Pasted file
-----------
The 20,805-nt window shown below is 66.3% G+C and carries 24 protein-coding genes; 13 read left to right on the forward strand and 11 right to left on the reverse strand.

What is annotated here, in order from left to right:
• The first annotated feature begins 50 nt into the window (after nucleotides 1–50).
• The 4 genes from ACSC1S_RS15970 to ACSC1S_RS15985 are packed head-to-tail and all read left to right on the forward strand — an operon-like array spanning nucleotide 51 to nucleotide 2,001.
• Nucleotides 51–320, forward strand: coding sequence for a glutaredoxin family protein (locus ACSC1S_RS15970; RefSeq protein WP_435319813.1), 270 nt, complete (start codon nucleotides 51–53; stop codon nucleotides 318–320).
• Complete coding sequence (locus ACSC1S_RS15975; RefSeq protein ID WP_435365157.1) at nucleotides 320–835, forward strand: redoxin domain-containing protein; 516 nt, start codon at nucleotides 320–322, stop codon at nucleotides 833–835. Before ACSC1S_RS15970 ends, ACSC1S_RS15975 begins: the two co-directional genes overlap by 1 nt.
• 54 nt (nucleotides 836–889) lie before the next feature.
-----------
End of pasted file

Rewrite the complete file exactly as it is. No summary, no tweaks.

The 20,805-nt window shown below is 66.3% G+C and carries 24 protein-coding genes; 13 read left to right on the forward strand and 11 right to left on the reverse strand.

What is annotated here, in order from left to right:
• The first annotated feature begins 50 nt into the window (after nucleotides 1–50).
• The 4 genes from ACSC1S_RS15970 to ACSC1S_RS15985 are packed head-to-tail and all read left to right on the forward strand — an operon-like array spanning nucleotide 51 to nucleotide 2,001.
• Nucleotides 51–320, forward strand: coding sequence for a glutaredoxin family protein (locus ACSC1S_RS15970; RefSeq protein WP_435319813.1), 270 nt, complete (start codon nucleotides 51–53; stop codon nucleotides 318–320).
• Complete coding sequence (locus ACSC1S_RS15975; RefSeq protein ID WP_435365157.1) at nucleotides 320–835, forward strand: redoxin domain-containing protein; 516 nt, start codon at nucleotides 320–322, stop codon at nucleotides 833–835. Before ACSC1S_RS15970 ends, ACSC1S_RS15975 begins: the two co-directional genes overlap by 1 nt.
• 54 nt (nucleotides 836–889) lie before the next feature.